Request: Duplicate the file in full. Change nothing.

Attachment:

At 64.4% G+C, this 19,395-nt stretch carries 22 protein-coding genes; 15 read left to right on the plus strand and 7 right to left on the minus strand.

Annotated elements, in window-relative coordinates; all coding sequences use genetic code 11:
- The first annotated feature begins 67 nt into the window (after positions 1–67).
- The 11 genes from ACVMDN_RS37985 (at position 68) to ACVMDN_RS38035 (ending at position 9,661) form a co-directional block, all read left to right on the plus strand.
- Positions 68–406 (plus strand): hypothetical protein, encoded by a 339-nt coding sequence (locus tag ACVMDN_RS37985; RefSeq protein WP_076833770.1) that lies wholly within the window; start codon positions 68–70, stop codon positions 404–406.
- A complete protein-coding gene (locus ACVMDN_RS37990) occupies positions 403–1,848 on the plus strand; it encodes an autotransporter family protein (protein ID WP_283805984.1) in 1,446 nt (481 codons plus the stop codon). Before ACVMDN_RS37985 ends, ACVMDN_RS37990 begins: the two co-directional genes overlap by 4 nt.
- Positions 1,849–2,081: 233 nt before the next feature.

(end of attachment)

At 64.4% G+C, this 19,395-nt stretch carries 22 protein-coding genes; 15 read left to right on the plus strand and 7 right to left on the minus strand.

Annotated elements, in window-relative coordinates; all coding sequences use genetic code 11:
- The first annotated feature begins 67 nt into the window (after positions 1–67).
- The 11 genes from ACVMDN_RS37985 (at position 68) to ACVMDN_RS38035 (ending at position 9,661) form a co-directional block, all read left to right on the plus strand.
- Positions 68–406 (plus strand): hypothetical protein, encoded by a 339-nt coding sequence (locus tag ACVMDN_RS37985; RefSeq protein WP_076833770.1) that lies wholly within the window; start codon positions 68–70, stop codon positions 404–406.
- A complete protein-coding gene (locus ACVMDN_RS37990) occupies positions 403–1,848 on the plus strand; it encodes an autotransporter family protein (protein ID WP_283805984.1) in 1,446 nt (481 codons plus the stop codon). Before ACVMDN_RS37985 ends, ACVMDN_RS37990 begins: the two co-directional genes overlap by 4 nt.
- Positions 1,849–2,081: 233 nt before the next feature.